From The Side off the Road… warning labels for bluegrass songs

Someone recently suggested to me that bluegrass music is every bit as violent as uncensored hip hop, especially towards women, and that bluegrass recordings should have parental warning stickers on them. I replied that I thought that was ridiculous. How could that be? Bluegrass music sounds so happy. It must be wholesome. We have adorable family bands and everything. That’s when I sat down and actually listened to all the words of Pretty Polly, and I had to admit the guy had a point.

Should there be a ratings system in bluegrass music? We don’t generally use bad language (though we’re still not sure about “salty dog”), and there’s only occasional violence, but when I started to examine how they arrive at “PG-13” and “R” rated movies, I realized we may have some issues in our lyrics that require some parental guidance. 

I don’t know if you’re aware of this, but smoking is now enough to keep a film from getting a “G” rating. The same goes for drinking alcohol. It should be noted that a fair amount of violence is tolerated in American films, as long as while someone is being shot, stabbed, or beaten to death with a garden rake, neither the assailant nor the victim is smoking or drinking at the time.

We don’t have a whole lot of smoking in bluegrass (not counting Jimmy Martin’s I Can’t Quit Cigarettes), but drinking is another matter. Like our country music cousins, we have entire songs devoted to the subject. In most country songs, though, the alcohol is being legally consumed in a bar, and is often something relatively tame, like beer or wine. In bluegrass music, it’s mostly illegally produced moonshine, and we really have no idea of the alcohol content, and we’re not too sure what the stuff is distilled from, either.

We do have fairly graphic violence, too, often perpetrated by characters with so little remorse, they go ahead and confess when they didn’t even have to. Take Little Sadie for example: the murderer of Little Sadie is approached by the sheriff who accuses him of the crime: 

“He said young man ain’t your name Brown
Remember the night you shot Sadie down”

The killer happily confesses, then even corrects the name just to make sure no one else gets credit for his misdeed:

“I said yes, sir, but my name is Lee, and I murdered Little Sadie in the first degree” (just in case they were thinking of slapping him with a mere second degree or manslaughter charge)

So yes, I’m starting to think a rating system is in order. I thought we could use the system employed for television, in which the potentially offensive characteristics of the program are coded, so there’s a “V” for violence, an “L” for course or crude language, and my personal favorite, “FV” for “fantasy violence” which applies mainly to the blatantly inhumane things done to the coyote by the Roadrunner.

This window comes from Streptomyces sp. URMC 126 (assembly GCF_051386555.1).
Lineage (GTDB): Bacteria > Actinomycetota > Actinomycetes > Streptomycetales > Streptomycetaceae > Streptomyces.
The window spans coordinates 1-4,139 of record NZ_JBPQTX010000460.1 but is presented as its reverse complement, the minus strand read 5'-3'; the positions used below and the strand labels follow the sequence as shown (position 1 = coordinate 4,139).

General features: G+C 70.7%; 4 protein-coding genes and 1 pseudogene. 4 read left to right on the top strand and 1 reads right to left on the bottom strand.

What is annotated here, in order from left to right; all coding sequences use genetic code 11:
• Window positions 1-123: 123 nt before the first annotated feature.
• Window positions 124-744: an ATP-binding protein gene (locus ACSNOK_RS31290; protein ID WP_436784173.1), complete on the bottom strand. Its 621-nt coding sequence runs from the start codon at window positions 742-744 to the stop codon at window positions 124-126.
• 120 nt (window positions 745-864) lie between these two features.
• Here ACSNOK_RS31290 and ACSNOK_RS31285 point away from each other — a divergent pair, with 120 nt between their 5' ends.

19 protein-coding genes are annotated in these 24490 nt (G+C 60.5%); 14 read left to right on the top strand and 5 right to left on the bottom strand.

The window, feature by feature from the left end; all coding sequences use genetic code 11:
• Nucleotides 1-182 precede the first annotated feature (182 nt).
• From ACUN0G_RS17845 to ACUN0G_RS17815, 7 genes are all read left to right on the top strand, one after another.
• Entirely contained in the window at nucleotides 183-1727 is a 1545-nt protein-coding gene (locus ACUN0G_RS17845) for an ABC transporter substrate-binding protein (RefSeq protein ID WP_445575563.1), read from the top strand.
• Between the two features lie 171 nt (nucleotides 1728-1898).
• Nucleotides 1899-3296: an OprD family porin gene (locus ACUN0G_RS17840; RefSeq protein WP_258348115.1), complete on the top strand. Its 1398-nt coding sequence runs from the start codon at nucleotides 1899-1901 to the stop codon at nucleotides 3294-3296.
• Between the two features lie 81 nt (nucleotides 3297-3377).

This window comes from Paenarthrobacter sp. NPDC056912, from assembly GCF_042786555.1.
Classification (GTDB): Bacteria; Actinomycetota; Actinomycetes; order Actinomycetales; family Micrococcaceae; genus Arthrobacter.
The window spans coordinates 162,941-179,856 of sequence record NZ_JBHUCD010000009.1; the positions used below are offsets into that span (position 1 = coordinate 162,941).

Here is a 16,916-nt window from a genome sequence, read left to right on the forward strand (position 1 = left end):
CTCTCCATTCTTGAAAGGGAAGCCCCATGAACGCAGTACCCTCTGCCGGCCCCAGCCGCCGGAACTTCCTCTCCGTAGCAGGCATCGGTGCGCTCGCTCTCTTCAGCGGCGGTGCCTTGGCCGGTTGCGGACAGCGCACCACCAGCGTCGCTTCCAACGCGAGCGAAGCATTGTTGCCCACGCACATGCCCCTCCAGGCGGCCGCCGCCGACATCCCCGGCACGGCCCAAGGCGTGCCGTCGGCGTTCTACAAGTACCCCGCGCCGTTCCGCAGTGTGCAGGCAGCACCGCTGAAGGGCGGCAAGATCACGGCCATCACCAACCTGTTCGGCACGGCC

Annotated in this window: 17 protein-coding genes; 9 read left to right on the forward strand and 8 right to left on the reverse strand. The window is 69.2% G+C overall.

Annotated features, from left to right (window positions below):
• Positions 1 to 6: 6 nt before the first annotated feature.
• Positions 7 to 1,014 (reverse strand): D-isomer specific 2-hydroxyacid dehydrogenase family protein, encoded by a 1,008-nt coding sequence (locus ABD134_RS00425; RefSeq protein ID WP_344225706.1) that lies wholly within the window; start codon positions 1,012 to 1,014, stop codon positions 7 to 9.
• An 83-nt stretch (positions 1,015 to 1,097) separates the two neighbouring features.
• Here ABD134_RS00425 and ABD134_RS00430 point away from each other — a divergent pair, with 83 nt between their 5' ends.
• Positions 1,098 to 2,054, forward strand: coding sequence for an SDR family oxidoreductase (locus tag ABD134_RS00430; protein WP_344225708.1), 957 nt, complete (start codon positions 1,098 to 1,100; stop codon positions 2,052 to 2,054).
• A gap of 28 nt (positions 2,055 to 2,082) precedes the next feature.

I propose the following content descriptors so we can better protect the ears of our children and the occasional sensitive fiddle player, as they listen to this less-wholesome-than-we-thought music that we love.

M = “Moonshine,” for songs glorifying or featuring the consumption or production of illegal alcohol. Examples: Mountain Dew, Hot Corn Cold Corn, and approximately 180 songs written in the last three years.

LW = “Little Willie” for songs featuring insecure men whose response to rejection is to brutally kill their girlfriends. Examples: Little Glass of Wine, Knoxville Girl, Little Willie, Short Willie, Diminutive Willie, Willie: A Man With Issues.

GT = “Guilt trip” Songs that involve blame-shifting or an attempt to make others feel guilty, something that can be psychologically damaging to sensitive listeners. Examples: Bury Me Beneath the Willow, You’ll Get No More Of Me, I Just Think I’ll Go Away, Congratulations Anyway, Don’t Mind Me While I Just Go Kill Myself.

F = “Flood” for songs that portray disturbing natural disasters, mine explosions, or other events with multiple casualties. Examples: The Flood, The Galveston Flood, The Johnstown Flood, No School Bus in Heaven, The School Bus Flood.

PP = “Pretty Polly,” which is the strongest rating, reserved for songs that contain graphic and brutal violence, coupled with nudity, and/or the occult. Examples: The Ghost of Eli Renfro, Katie Dear, Pretty Polly, I Stabbed, Poisoned, and Drowned Rose Conley (It’s Her Fault) (this one also gets the “GT” warning).